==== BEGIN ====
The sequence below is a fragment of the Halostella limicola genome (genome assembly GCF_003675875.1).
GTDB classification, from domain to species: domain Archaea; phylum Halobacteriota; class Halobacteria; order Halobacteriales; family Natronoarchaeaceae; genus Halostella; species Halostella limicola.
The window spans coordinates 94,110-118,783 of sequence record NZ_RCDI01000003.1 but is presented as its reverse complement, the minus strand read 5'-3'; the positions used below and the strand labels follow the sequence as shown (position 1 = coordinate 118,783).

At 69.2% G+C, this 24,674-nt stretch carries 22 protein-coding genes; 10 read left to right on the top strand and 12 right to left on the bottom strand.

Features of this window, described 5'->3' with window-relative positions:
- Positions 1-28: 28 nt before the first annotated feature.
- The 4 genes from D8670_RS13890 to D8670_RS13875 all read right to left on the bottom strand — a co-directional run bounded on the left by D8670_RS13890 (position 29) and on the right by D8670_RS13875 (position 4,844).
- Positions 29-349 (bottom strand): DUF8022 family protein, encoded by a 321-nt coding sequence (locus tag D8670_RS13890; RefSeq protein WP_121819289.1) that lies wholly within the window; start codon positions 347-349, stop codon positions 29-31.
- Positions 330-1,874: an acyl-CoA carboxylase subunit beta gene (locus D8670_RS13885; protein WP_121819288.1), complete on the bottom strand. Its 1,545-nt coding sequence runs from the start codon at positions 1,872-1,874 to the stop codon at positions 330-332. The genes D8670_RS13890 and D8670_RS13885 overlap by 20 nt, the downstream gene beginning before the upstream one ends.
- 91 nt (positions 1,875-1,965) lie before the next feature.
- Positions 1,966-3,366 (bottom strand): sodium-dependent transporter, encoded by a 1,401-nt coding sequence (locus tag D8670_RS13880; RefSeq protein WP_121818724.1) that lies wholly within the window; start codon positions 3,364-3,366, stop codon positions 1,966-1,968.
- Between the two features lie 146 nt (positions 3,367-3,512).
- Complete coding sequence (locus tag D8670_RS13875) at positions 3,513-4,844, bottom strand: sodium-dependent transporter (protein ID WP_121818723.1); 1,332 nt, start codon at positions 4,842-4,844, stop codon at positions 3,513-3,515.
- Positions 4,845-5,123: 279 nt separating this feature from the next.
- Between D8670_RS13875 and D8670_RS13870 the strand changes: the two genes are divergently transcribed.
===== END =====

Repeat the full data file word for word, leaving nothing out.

The sequence below is a fragment of the Halostella limicola genome (genome assembly GCF_003675875.1).
GTDB classification, from domain to species: domain Archaea; phylum Halobacteriota; class Halobacteria; order Halobacteriales; family Natronoarchaeaceae; genus Halostella; species Halostella limicola.
The window spans coordinates 94,110-118,783 of sequence record NZ_RCDI01000003.1 but is presented as its reverse complement, the minus strand read 5'-3'; the positions used below and the strand labels follow the sequence as shown (position 1 = coordinate 118,783).

At 69.2% G+C, this 24,674-nt stretch carries 22 protein-coding genes; 10 read left to right on the top strand and 12 right to left on the bottom strand.

Features of this window, described 5'->3' with window-relative positions:
- Positions 1-28: 28 nt before the first annotated feature.
- The 4 genes from D8670_RS13890 to D8670_RS13875 all read right to left on the bottom strand — a co-directional run bounded on the left by D8670_RS13890 (position 29) and on the right by D8670_RS13875 (position 4,844).
- Positions 29-349 (bottom strand): DUF8022 family protein, encoded by a 321-nt coding sequence (locus tag D8670_RS13890; RefSeq protein WP_121819289.1) that lies wholly within the window; start codon positions 347-349, stop codon positions 29-31.
- Positions 330-1,874: an acyl-CoA carboxylase subunit beta gene (locus D8670_RS13885; protein WP_121819288.1), complete on the bottom strand. Its 1,545-nt coding sequence runs from the start codon at positions 1,872-1,874 to the stop codon at positions 330-332. The genes D8670_RS13890 and D8670_RS13885 overlap by 20 nt, the downstream gene beginning before the upstream one ends.
- 91 nt (positions 1,875-1,965) lie before the next feature.
- Positions 1,966-3,366 (bottom strand): sodium-dependent transporter, encoded by a 1,401-nt coding sequence (locus tag D8670_RS13880; RefSeq protein WP_121818724.1) that lies wholly within the window; start codon positions 3,364-3,366, stop codon positions 1,966-1,968.
- Between the two features lie 146 nt (positions 3,367-3,512).
- Complete coding sequence (locus tag D8670_RS13875) at positions 3,513-4,844, bottom strand: sodium-dependent transporter (protein ID WP_121818723.1); 1,332 nt, start codon at positions 4,842-4,844, stop codon at positions 3,513-3,515.
- Positions 4,845-5,123: 279 nt separating this feature from the next.
- Between D8670_RS13875 and D8670_RS13870 the strand changes: the two genes are divergently transcribed.